McCarthy's blog will run Monday through Friday. In addition, she
"will debut a cheeky weekly advice column called 'Ask Jenny' inside the
Splash print edition," the Sun-Times says. "Splash" is the
paper's Lifestyles section, which runs daily online and is where
McCarthy's blog posts will appear. (I'll have more to say about Splash
in a moment; it has serious problems of its own.)
Knowing nothing about McCarthy's personal life, I'll grant that she
is a mother who cares about her child; I don't have any reason to
question that. But the issue here is scientific credibility--and the
judgment of the Sun-Times, which won a Pulitzer Prize in 2011 for a series on violence in Chicago neighborhoods.
McCarthy has become a prominent voice for those who believe, despite
all scientific evidence to the contrary, that vaccines cause autism.
More than that, however, she has promoted an anti-science view of autism
in which her "mommy instinct" trumps any scientific finding. In 2007, a
day after the appearance of her book Louder than Words: A Mother's Journey in Healing Autism, she was a guest on The Oprah Winfrey Show. According to Seth Mnookin, who wrote about this in his book The Panic Virus, McCarthy told Winfrey she got her "degree" in autism from "the University of Google."
McCarthy talked about putting her son on a wheat- and dairy-free
diet, saying it had led to considerable improvement in his condition.
And how did she know that this would help him? "Mommy instinct," she
said. Winfrey asked her what she thought caused autism. "We vaccinated
our baby and something bad happened," McCarthy said.
That was five years ago, but McCarthy is still promoting these ideas. (See the website of Generation Rescue,
of which she is president.) Such notions, based on nothing more than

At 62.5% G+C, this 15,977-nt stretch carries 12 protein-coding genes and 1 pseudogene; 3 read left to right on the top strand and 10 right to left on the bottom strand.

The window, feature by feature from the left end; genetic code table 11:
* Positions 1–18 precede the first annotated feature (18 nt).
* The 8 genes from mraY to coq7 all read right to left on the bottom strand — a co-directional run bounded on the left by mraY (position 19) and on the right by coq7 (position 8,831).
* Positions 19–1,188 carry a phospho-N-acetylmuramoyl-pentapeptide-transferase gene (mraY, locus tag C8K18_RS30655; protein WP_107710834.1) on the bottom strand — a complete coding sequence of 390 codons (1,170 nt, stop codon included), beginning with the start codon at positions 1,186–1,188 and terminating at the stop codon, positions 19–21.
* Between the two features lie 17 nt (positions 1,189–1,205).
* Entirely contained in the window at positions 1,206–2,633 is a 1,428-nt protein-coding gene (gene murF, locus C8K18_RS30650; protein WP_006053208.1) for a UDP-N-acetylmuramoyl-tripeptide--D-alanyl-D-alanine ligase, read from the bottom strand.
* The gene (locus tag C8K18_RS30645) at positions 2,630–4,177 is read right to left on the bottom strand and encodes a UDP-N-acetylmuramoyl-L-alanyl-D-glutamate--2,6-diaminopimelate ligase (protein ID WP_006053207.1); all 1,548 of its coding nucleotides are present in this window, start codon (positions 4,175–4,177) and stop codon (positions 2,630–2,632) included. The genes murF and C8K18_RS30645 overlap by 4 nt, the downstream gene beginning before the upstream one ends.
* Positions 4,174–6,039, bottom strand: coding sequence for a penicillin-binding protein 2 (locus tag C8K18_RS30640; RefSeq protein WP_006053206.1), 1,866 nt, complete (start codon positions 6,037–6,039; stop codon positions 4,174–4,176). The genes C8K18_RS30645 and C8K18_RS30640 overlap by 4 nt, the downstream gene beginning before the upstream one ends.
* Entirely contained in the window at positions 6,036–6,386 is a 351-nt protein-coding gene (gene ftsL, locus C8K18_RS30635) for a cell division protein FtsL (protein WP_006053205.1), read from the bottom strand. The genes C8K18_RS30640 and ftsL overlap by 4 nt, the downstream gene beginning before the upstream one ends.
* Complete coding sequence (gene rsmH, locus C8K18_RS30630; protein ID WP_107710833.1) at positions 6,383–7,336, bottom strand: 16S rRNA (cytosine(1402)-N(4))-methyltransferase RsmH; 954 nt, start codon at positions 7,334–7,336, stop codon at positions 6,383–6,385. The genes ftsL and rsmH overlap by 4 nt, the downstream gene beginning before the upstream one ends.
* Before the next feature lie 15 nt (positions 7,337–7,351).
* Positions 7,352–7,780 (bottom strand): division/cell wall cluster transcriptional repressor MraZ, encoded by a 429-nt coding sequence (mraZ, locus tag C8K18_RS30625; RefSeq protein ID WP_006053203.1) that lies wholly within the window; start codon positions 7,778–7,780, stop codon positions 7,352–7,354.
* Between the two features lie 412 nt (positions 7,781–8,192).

"mommy instinct," are diverting attention from a search for the real
causes of autism. And idiosyncratic, unproven diets are no substitute
for the interventions that could help many children with autism.
McCarthy is entitled to her opinion and her mommy instinct, but she's
not entitled to the validation and amplification that come with a job
as a daily blogger for the Sun-Times. As Maria Puente writes at USA Today, "She definitely has a voice, and now she has a megaphone."
The credibility of the Sun-Times, however, is clearly not
what it once was. I took a quick walk through Splash, its lifestyle
pages, and what I found was not encouraging. Michael Ferro, the chairman of the Sun-Times, is apparently a regular columnist there, where he extols prominent Chicagoans. Each of two columns I saw concludes by saying that Ferro made a donation to the Sun-Times Foundation in the name of the person he's writing about. The prominent Chicagoan Ferro is really promoting is himself.
Earlier this month, the Sun-Times ran a post by Lindsay Avner about
the upcoming activities of Bright Pink, a non-profit organization
dedicated to helping young women at risk of breast cancer. Bright Pink
was founded by--Lindsay Avner. It might be a wonderful group, but Avner,
like Ferro, is promoting herself. And the Sun-Times allowed her to do it.
An Oct. 2 McCarthy post didn't
deal with autism, vaccines, or quirky diets. Instead, McCarthy wrote
about how, as a little girl, she wanted to become a nun. But she has
since "come to realize that you can still fight for justice and truth
without having to wear a habit. I chose to wear a push-up bra instead."
Oh, and were we just talking about self-promotion? McCarthy concluded her post by writing that her new book, Bad Habits: Confessions of a Recovering Catholic, was going on sale that day. And she helpfully told us where she would be signing books.